Finding Happiness

I was very fortunate to spend this past weekend in the Midwest working with students at a top-ranked business school. My talk was built upon the idea that students could connect the school’s personal code of conduct with a student’s previous experiences and vision for the future to develop guiding (Intention, Ambition, Value Proposition, and Constraints) statements that could be lived in-person and online. I walked the audience through a variety of strategies to help them best determine and live their personal brand. The process is built on the understanding that each and every one of them was going to have to clearly delineate what made him or her unique to a potential employer.

If you turn on your television or review the Internet news media, the vast majority of the stories are negative. I find it unfortunate that millions of people are doing positive things globally, but the mainstream media focuses heavily on the opposite. I got so fed up with the negativity that I turned off cable service to my home and now prefer to utilize international news sources such as Reuters, The Atlantic, The Economist, and Huffington Post as more balanced and positive channels of event review.

The weekend reminded me of a phenomenal TED Talk by Shawn Achor. Watch it here. Achor has won awards for his teaching at Harvard, has published two books, and is CEO of GoodThink, Inc. In his TED Talk, he reviews how our society has constructed a mental model about happiness. If you work hard, success will come. When you find success, you will be happy.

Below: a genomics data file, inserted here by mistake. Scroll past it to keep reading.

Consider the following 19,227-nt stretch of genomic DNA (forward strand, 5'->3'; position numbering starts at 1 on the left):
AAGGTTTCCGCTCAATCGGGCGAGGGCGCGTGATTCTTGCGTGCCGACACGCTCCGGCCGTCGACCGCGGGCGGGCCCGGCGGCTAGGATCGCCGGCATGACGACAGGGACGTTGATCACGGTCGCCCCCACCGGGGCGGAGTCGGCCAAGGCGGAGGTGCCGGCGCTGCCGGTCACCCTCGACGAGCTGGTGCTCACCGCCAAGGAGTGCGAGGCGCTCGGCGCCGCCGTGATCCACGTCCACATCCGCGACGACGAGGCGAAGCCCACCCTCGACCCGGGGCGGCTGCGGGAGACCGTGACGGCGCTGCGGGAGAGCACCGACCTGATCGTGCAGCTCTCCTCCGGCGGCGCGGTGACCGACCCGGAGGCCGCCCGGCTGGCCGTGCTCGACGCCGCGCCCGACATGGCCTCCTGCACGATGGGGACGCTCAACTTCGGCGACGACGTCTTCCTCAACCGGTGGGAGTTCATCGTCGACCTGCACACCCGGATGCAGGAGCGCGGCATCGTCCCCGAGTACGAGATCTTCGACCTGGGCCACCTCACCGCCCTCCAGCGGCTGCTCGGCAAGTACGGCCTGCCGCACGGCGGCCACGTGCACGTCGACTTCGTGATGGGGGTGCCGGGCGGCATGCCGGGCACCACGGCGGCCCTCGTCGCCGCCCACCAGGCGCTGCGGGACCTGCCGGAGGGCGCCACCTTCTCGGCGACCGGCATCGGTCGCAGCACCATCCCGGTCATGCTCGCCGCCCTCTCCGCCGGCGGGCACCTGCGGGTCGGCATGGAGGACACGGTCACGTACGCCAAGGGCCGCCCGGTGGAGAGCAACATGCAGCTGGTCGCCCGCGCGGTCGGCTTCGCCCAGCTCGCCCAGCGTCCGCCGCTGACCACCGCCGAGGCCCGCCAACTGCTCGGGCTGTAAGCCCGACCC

Sounds like a broken model to me. We all know that financial wealth doesn’t equal happiness.

So, he flips the model to have humans focus on positive psychology first thereby raising their energy, happiness levels, and productivity. According to his research, only 10% of human happiness is driven by external factors and 90% is driven by how our brains view success. In the flipped model, people who focus on happiness first are 31% more productive in their work.

As I mentioned to the audience over the weekend, focusing on and developing their strengths would allow them to stand out and be unique. I encouraged them to focus on the privilege of getting an MBA, to leverage relationships with everyone in the room, and then to generate value for others so that they too didn’t let success reside on the other side of the cognitive horizon. Achor suggests that 75% of job success is driven by your optimism levels and how your brain becomes the lens through which you see the world. I asked the students to proactively shape their worlds… not let the world shape them.

If you’d like to retrain your brain to become more positive, please watch Achor’s Talk. At the end, he discusses how being grateful for three things 21 days in a row, journaling about one positive event from the previous 24 hours, exercising for at least 30 minutes per day, meditation, and random acts of kindness become conscious, purposeful, and create a new aura of positivity.

On the way back to Phoenix, I sat next to a project manager from American Airlines. He shared with me a quote that is on the wall of an organization in Cambridge, MA called NextJump. Their mission statement… their “why” is:

“Do the little things that allow others to do the great things that they are meant to do.”

I couldn’t have said it better myself.

Now go forth and be awesome people!